RTDNA Urges Pa. Court to Remove Reporting Restrictions in Sandusky Case
RTDNA urges court to amend order to remove the restrictions on reporting the jury’s verdict before adjournment of court.
(AUSTIN, TX) - The following letter was dispatched today by RTDNA, the world's largest professional organization serving the electronic news profession. The group consists of more than 3,000 news directors, news associates, educators and students.
The group is writing to express the concerns of RTDNA’s members with regard to the June 21, 2012 Order in Commonwealth of Pennsylvania v. Gerald A. Sandusky...Read More
Hon. John M. Cleland, S.J.
Court of Common Pleas of Centre County, Pennsylvania, Criminal Division
Centre County Courthouse
Bellefonte, PA 16823-1488
Re: Commonwealth of Pennsylvania v. Gerald A. Sandusky, Case No. CP-14-CR-2421-2011, et al. – Objections to June 21, 2012 Order
Dear Judge Cleland:
On behalf of the Radio Television Digital News Association (“RTDNA”), the world’s largest association devoted exclusively to electronic journalism, we are writing to express the concerns of RTDNA’s members with regard to the June 21, 2012 Order issued in the above-referenced case, which establishes procedures applicable to credentialed members of the media during jury deliberations, return of the verdict, and post-verdict proceedings. RTDNA believes the express prohibition on reporting the verdict in the trial of Jerry Sandusky until court has been adjourned is an impermissible prior restraint that violates the First Amendment protections of the media and will seriously interfere with journalists’ ability to report the news without sufficient legal justification.
Notably, the Order states that “any reporter who violates the terms of this order, or any news outlet that prints, publishes, or broadcasts any information prematurely transmitted from the courtroom in violation of the terms of this order” may be sanctioned. Paragraph 5 of the Order places restrictions on persons entering or leaving both Courtroom 1 and the Satellite Courtroom once a verdict has been reached. Further, Paragraph 5 specifies that “[t]he time that court is adjourned will be noted in the record. Any report or broadcast of the jury’s verdict posted or broadcast before the noted time will be deemed to have been made in violation of this order and may result in sanctions against both the reporter and the media outlet which broadcasts or otherwise distributes the information.” Reporters are allowed to electronically broadcast the verdict from the courtroom only after court is adjourned following the recording of the verdict, dismissal of the jury, and the consideration of motions raised by counsel.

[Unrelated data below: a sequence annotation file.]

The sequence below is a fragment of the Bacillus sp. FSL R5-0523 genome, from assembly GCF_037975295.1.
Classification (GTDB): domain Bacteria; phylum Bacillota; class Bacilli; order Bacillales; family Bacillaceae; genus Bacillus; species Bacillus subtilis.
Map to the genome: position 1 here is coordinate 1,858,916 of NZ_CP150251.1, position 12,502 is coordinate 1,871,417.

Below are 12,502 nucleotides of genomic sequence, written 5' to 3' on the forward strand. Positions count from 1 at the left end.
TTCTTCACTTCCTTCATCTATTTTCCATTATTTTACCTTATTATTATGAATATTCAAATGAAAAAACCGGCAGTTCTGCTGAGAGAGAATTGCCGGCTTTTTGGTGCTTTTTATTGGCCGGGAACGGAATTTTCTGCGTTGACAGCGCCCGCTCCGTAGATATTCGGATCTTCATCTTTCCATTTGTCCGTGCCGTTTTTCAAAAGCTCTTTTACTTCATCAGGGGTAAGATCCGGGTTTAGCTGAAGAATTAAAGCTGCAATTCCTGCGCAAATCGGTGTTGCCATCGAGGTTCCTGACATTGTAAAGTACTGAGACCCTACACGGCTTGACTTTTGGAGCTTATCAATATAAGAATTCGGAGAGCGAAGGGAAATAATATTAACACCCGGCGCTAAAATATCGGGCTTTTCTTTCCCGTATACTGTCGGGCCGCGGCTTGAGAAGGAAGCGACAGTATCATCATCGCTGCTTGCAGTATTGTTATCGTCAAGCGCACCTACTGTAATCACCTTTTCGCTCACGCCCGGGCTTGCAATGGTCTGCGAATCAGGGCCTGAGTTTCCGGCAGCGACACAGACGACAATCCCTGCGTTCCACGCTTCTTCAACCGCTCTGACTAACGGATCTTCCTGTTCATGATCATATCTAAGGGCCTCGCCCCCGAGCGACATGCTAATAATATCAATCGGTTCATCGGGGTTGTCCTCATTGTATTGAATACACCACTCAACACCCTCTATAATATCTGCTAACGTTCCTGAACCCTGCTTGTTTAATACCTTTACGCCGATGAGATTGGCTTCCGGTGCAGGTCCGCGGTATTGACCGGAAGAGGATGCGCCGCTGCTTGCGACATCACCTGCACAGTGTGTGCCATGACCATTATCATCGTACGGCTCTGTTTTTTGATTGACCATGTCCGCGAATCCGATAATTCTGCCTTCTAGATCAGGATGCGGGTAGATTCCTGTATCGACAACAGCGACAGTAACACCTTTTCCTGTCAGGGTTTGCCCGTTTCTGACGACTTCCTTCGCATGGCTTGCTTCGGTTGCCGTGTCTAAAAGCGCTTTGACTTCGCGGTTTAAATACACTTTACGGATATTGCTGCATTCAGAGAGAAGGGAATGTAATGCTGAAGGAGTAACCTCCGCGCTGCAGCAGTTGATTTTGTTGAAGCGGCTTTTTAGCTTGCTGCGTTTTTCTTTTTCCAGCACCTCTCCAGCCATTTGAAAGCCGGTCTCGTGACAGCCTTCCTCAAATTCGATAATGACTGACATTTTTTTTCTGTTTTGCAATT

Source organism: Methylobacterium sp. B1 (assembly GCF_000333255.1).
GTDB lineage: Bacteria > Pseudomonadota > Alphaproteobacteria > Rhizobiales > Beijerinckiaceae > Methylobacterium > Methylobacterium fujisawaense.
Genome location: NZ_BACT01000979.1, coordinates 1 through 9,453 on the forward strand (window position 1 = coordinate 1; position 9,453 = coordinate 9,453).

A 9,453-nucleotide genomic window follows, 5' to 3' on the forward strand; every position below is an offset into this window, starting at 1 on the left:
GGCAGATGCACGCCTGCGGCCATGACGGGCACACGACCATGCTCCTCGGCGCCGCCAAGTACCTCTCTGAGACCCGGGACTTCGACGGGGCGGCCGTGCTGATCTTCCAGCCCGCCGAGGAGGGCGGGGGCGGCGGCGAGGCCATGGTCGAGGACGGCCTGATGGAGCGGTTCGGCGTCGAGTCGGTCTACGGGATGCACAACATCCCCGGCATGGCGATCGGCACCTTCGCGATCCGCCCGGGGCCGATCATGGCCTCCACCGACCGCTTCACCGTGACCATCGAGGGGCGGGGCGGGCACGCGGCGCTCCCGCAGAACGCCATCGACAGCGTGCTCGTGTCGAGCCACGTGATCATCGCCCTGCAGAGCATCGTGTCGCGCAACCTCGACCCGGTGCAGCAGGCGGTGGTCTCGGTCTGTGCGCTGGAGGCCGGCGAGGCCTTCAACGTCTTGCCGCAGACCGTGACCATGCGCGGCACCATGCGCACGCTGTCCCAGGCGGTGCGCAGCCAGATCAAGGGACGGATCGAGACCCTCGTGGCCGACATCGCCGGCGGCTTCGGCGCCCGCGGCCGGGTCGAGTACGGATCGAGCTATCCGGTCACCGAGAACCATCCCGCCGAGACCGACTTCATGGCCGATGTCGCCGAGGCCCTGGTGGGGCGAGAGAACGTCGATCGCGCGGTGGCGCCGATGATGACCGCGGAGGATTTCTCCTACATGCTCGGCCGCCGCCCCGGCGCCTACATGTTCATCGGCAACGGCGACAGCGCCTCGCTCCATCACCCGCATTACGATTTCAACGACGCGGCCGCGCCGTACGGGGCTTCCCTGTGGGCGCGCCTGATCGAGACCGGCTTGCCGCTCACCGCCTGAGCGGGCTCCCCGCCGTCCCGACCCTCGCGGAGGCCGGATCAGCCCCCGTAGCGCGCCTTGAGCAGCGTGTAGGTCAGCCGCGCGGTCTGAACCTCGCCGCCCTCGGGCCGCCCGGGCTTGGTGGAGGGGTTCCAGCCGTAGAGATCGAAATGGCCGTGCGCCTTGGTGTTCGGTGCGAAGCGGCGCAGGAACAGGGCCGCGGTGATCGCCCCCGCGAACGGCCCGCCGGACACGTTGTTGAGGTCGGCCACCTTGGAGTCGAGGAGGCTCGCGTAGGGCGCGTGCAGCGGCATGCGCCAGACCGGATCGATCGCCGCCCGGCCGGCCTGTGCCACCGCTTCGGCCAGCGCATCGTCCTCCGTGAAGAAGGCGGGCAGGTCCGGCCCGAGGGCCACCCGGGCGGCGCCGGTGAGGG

A prior restraint – an administrative or judicial order forbidding a communication before it is disseminated – is antithetical to the First Amendment, as established by a long line of cases. As the United States Supreme Court repeatedly has stated, “[p]rior restraints on speech and publication are the most serious and least tolerable infringement of First Amendment rights.” Nebraska Press Ass’n v. Stuart, 427 U.S. 539 (1976). Any such restraint on expression comes with a heavy presumption against its constitutional validity. Thus, an order prohibiting reporters from disseminating information must be narrowly tailored and must serve a compelling government interest. Importantly, the Supreme Court has invalidated even very brief delays on publication imposed by the government. And, as the Superior Court of Pennsylvania has observed, “even a temporary delay in publication which causes no serious injury can be tolerated only under the most compelling circumstances.” Commonwealth v. Genovese, 487 A.2d 364 (Pa. Super. Ct. 1985). Other courts have held that a judicial order not to publish a jury verdict for a temporary period was an impermissible prior restraint. See Wood v. Goodson, 253 Ark. 196 (Ark. 1972) (“[n]o court, as we have indicated, has the power to prohibit the news media from publishing that which transpires in open court”).
Here, the instant Order goes beyond the Court’s earlier directive prohibiting the use of electronic devices to make electronic based communications in Courtroom 1 or the Satellite Courtroom, see Order (June 4, 2012), and instead more broadly targets any reporter or any news outlet that distributes the information before court is adjourned, not just the credentialed reporters in the courtroom that may prematurely broadcast the verdict using an electronic device in violation of the earlier Order. Further, under the Order, it would be impermissible for a member of the media to signal out the window to indicate the verdict or for any news sources to publish the verdict based on this non-electronic communication, even though this practice would not contravene the restriction on use of electronic devices. Even assuming that the Court has an interest in preserving decorum in the courtroom during the recording of the verdict, this interest does not rise to the level of a compelling justification for a prior restraint on the media and the broad and overreaching prohibition is not narrowly tailored to meeting that end.
RTDNA respectfully urges you to amend the June 21, 2012 Order to remove the restrictions on reporting the jury’s verdict before adjournment of court.
Kevin Benz, RTDNA Chairman
Mike Cavender, RTDNA/F Executive Director
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